In some respects, Hong Kong is experiencing a turbo-charged version of the growing divide evident elsewhere. Formerly remunerative manufacturing jobs — Hong Kong used to be the world’s toy-making capital — have vanished, replaced at one end of the spectrum by highly paid bankers and at the other by low-wage waiters and floor sweepers.
Originally intended to stimulate entrepreneurial dynamism, the hands-off approach may have ended up having a perverse effect, allowing a few large companies to entrench their positions and ultimately stifle competition. Charges of collusion between business and government have felled several officials and led to public discontent.
“The earlier generations have managed to entrench themselves so effectively, it becomes much more difficult for a new upstart,” said Steve Tsang, director of the China Institute at London’s School of Oriental and African Studies.
Even deep-pocketed foreign companies have trouble breaking in. French supermarket giant Carrefour SA spent four years trying to build a Hong Kong footprint before abandoning the city in 2000, citing the difficulty of obtaining store locations. That’s not a problem for the two dominant supermarket chains, Wellcome and ParknShop, which are backed by their parent companies: Jardines and CK Hutchison Holdings Ltd.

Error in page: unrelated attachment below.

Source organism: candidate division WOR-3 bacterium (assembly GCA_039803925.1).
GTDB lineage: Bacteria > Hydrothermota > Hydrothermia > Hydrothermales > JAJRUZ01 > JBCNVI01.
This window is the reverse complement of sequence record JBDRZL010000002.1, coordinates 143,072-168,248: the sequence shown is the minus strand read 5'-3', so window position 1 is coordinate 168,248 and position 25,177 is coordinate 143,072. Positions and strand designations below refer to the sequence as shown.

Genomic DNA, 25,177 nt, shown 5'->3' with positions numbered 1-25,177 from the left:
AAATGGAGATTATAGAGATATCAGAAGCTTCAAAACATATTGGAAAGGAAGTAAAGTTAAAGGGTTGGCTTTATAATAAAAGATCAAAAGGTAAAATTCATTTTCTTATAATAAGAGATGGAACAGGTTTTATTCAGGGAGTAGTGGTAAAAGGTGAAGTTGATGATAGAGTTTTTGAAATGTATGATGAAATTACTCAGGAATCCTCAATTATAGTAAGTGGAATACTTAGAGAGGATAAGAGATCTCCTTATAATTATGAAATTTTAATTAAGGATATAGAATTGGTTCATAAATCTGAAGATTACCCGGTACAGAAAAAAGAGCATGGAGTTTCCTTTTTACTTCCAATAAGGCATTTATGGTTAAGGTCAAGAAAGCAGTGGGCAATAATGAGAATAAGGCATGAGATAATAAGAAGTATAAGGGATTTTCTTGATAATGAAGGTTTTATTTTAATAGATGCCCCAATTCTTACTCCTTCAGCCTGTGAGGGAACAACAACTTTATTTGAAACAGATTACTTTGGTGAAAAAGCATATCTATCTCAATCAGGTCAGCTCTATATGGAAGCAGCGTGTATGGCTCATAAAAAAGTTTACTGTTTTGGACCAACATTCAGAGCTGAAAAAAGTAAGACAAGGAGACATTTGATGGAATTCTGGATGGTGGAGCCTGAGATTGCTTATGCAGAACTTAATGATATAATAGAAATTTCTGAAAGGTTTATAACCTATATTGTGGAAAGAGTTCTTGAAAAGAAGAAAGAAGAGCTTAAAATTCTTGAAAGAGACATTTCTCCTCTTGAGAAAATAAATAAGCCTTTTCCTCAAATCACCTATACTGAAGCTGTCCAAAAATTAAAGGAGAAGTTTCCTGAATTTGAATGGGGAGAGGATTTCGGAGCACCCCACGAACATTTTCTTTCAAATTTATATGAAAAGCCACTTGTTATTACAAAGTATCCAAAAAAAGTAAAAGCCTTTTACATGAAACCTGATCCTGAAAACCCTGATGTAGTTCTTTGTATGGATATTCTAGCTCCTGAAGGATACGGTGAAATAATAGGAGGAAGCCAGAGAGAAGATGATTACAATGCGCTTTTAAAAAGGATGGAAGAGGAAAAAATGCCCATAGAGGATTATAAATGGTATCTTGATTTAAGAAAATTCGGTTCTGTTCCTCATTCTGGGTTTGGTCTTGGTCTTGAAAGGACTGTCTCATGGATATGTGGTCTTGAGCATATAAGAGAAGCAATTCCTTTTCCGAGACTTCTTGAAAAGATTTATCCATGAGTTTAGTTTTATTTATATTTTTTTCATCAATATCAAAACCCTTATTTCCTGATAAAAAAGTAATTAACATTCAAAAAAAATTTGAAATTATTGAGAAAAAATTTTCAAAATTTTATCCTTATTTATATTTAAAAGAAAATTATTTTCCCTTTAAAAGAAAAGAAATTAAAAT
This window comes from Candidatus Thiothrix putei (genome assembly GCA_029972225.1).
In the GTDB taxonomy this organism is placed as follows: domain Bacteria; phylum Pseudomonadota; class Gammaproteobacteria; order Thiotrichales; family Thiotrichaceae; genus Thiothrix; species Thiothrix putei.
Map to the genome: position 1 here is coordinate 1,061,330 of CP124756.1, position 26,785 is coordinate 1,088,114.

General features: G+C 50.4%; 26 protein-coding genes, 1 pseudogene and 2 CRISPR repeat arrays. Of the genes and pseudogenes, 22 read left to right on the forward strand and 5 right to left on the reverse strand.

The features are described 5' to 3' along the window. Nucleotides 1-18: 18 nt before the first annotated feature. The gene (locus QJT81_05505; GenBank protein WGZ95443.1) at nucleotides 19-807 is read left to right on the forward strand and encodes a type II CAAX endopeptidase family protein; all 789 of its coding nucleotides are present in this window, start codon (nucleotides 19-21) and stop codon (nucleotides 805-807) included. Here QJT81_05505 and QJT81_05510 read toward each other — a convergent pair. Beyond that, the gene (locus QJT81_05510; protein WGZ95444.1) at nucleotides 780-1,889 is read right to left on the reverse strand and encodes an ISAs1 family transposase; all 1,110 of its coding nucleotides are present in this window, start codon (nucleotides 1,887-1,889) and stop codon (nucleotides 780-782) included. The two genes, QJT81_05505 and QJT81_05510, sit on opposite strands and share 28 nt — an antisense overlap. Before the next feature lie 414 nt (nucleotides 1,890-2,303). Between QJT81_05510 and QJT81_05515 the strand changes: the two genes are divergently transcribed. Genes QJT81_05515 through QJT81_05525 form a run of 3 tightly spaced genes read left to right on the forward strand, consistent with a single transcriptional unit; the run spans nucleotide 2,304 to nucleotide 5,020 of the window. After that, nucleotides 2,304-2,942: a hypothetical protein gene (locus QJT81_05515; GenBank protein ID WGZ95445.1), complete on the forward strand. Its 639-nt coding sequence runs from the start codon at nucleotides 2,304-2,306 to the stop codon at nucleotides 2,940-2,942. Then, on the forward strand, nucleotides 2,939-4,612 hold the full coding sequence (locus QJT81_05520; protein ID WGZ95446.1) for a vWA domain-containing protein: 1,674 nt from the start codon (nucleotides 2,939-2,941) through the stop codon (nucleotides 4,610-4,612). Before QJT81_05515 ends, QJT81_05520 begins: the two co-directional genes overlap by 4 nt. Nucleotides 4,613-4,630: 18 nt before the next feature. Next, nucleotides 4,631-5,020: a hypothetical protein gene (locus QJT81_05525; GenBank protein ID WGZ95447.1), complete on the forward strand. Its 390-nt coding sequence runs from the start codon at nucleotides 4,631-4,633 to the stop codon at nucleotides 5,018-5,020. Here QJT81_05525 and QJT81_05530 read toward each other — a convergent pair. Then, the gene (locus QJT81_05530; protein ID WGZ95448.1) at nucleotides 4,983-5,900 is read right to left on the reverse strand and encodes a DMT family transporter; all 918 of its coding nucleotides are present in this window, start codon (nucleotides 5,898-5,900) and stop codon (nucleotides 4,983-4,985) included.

Debates about Hong Kong’s rich and poor tend to come back to one word: Land. Housing is the least affordable in the world, according to housing-policy think tank Demographia, with median prices relative to incomes far outstripping those of Sydney, London and San Francisco. Home prices have risen nearly 400 per cent since a real estate slump ended 14 years ago.
That’s created an unpleasant lexicon for living conditions unknown in other cities. “Cage homes,” as the name suggests, are compartments of wire mesh barely large enough to hold a single bed, often stacked on open-plan tenement floors. “Coffin home” berths are slightly larger and offer a modicum of privacy thanks to walls made of wood or plaster. For the middle class, developers have been building an increasing number of micro-apartments, the smallest just 128 square feet, with price tags of more than US$400,000.
Almost all the city’s richest people largely owe their fortunes to real estate development. The wealthiest is Li, whose Cheung Kong Property Holdings Ltd posted HK$18 billion in underlying profit last year. The runner-up is Lee, whose Henderson Land Development Co made HK$14.2 billion. The assets of the 10 wealthiest people now equal 47 per cent of Hong Kong’s economy, according to the Bloomberg Billionaires Index.
They’ve thrived within a peculiar system in which the Hong Kong government, which technically owns all available land, auctions off long-term leases to developers, some of whom are indirectly on both sides of the exchange. Hong Kong’s political leader is selected by a 1,200-member committee of notables, including Li and Lee, and others made wealthy by the system. This is part of why tycoons have an advantage, said Mathew Wong, an assistant professor at the University of Hong Kong who studies inequality and democracy.